Design Con 2015

Add battery back-up power option to existing grid-tied PV and solar systems

-July 24, 2013

Editor’s note: The following is a very practical white paper that Outback Power has written regarding battery backup for storing energy from your PV systems while tied to the grid and using it during utility outages and emergencies. My experience with Outback articles has been that they are technical, straightforward and to the point and simple to read and implement as a designer. I think you will find this white paper useful and educational.

Overview:  Homeowners and businesses have bought into the concept of distributed power by installing solar energy systems. There are a lot of factors that have caused a significant rise in solar energy production. These include federal tax incentives, renewable energy incentives, cheaper photovoltaic (PV) solar modules, immediate and projected rises in energy costs, and increasingly stronger desires for energy independence.

 

Almost all residential, community and light commercial PV/solar systems fall into three types, the first being the most common:

  • grid-tied capable of reducing dependency on utilities and saving money,
  • off-grid capable of supplying electricity where a grid is non-existent, and
  • grid-interactive where the presence of a connected energy storage system (usually in the form of a battery bank) enables the user to achieve both grid-tied benefits with off-grid independence.
 

The last type is especially useful in scenarios where the grid is down for a variety of reasons, when grid power is inadequate or problematic, or when grid power is costly making it advantageous to “offset” the grid using renewably-generated stored energy. Concerns about grid stability and even availability are more valid than ever, even in the developed world, as life-changing events such as historic storms, tsunamis, and other disasters are combining with increasingly routine brownouts, blackouts and other interruptions to raise anxiety levels about electricity supply to meet growing demand worldwide.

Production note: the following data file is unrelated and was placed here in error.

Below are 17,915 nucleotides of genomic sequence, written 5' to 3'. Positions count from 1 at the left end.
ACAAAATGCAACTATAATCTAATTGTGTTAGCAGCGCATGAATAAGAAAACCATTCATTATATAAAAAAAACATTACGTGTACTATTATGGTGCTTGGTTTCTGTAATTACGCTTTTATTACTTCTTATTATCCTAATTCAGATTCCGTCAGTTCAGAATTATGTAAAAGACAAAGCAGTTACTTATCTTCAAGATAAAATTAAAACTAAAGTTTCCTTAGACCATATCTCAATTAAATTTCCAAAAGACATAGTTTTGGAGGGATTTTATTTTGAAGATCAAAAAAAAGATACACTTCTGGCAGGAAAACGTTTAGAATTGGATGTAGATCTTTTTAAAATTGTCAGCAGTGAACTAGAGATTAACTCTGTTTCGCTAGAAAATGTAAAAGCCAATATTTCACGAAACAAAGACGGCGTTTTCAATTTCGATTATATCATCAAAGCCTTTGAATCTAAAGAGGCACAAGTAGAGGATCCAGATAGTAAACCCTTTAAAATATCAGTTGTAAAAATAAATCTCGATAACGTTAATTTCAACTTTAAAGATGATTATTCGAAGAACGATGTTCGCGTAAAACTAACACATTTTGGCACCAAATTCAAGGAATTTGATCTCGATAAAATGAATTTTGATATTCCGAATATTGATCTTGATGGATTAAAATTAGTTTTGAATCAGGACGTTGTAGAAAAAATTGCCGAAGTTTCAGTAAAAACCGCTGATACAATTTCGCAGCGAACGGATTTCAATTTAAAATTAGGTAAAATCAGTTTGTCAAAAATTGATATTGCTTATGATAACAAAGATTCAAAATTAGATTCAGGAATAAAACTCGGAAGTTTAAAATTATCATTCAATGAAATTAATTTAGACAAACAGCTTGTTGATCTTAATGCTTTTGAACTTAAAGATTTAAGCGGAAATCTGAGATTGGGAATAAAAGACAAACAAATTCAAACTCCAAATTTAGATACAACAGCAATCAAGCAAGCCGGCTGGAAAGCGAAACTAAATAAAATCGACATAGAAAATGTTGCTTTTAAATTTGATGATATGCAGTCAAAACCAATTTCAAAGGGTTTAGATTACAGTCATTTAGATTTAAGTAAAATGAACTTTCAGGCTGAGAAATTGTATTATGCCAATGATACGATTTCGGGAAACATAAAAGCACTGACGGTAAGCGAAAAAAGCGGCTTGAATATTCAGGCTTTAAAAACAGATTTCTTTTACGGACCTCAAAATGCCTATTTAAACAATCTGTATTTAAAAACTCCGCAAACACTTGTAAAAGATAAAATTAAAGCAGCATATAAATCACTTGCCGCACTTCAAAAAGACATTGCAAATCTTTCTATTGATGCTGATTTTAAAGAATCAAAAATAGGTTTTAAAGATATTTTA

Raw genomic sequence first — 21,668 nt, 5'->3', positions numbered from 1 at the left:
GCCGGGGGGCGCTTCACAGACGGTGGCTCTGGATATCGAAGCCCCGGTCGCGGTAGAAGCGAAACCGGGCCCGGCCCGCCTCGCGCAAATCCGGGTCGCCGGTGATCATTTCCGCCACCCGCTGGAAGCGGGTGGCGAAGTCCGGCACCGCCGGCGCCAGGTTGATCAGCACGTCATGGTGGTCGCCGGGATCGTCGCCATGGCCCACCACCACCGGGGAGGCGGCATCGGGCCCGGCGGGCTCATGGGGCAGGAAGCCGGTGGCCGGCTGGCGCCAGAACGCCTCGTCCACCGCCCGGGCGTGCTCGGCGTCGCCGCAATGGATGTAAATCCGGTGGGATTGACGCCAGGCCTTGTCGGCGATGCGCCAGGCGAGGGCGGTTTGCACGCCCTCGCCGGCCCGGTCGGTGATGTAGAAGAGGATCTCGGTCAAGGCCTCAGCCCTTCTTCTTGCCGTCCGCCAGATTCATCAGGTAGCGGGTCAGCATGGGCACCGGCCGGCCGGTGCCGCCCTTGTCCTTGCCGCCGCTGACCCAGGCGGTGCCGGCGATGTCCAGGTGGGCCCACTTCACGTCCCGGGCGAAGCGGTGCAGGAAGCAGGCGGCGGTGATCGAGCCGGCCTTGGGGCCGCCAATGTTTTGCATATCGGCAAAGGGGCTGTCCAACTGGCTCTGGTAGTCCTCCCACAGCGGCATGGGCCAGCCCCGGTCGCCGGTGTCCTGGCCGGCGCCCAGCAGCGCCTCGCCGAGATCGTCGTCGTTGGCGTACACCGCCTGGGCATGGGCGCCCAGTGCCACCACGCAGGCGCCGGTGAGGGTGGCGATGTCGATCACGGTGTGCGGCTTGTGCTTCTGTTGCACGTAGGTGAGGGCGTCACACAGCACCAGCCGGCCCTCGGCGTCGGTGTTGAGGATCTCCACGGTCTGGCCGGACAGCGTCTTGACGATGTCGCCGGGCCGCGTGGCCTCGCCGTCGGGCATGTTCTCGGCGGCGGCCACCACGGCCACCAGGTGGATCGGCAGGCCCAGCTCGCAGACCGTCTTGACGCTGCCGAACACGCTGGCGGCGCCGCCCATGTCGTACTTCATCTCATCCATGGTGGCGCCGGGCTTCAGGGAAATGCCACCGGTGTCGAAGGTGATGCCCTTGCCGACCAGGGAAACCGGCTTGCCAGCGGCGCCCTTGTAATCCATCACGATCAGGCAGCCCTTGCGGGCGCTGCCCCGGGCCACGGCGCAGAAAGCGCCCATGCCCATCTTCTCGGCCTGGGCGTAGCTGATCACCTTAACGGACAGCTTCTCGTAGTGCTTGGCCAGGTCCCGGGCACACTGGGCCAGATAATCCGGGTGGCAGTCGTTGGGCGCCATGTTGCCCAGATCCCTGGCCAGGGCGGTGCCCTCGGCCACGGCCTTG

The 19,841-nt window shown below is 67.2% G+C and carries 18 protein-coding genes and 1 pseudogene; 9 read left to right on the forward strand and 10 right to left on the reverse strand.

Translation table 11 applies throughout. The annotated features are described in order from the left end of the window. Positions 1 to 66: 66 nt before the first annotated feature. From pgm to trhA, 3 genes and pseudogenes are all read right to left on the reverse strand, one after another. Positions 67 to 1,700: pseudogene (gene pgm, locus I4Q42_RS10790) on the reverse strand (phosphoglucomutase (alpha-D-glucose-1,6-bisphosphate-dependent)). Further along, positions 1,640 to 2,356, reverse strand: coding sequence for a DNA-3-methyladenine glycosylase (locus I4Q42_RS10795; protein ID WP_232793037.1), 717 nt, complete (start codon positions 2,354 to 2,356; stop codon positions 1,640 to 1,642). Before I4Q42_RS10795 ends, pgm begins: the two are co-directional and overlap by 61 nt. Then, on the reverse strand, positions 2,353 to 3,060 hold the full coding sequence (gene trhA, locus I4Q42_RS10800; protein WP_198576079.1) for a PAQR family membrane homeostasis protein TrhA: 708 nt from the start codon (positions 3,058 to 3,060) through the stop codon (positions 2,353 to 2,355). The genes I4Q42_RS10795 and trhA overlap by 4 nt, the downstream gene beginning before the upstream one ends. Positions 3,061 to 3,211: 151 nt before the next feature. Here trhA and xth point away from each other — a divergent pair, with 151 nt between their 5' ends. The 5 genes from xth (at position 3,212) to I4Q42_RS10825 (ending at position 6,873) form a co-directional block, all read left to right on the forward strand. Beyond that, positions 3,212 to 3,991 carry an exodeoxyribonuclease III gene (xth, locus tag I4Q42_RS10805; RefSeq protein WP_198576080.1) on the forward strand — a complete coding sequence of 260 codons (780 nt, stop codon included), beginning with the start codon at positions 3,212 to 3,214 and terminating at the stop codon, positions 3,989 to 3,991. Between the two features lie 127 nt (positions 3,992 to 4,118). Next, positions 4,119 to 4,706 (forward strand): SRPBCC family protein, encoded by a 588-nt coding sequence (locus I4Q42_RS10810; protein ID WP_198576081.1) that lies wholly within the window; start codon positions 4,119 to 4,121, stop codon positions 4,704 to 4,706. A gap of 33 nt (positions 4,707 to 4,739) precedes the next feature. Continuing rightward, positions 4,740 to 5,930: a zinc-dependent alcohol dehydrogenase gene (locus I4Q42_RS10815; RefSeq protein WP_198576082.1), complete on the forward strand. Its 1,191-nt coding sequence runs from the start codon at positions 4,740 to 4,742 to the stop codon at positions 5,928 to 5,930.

In areas where a lot of renewable energy is added to the grid, the effect of all this extra “peak demand” electricity can actually destabilize the “load demand” grid which relies on more conventional and less flexible or “dynamic” sources—once the sun stops shining or wind stops blowing PV arrays and turbines are effectively turned off, and that loss of peak electricity places even greater demands back on the relatively in-elastic grid which can’t always meet the need.

Figure 1 – Typical Grid Tie Inverter Utility Connection

 

For these and other reasons, the benefits of storing up renewably-generated electricity for use when it is more advantageous are obvious. Energy storage can offset electricity use during peak times, provide off-grid independence during outages and emergencies, and contribute to greater grid stability to ensure that renewably-generated electricity can remain a vital and proactive partner in the energy mix. This is why energy storage-based systems represent the fastest growth area in solar installation today, and why industry surveys show battery-charging capable inverters to eclipse grid-tied “string” inverters in the next two years (Photon International 2012).

 
Next: The basics

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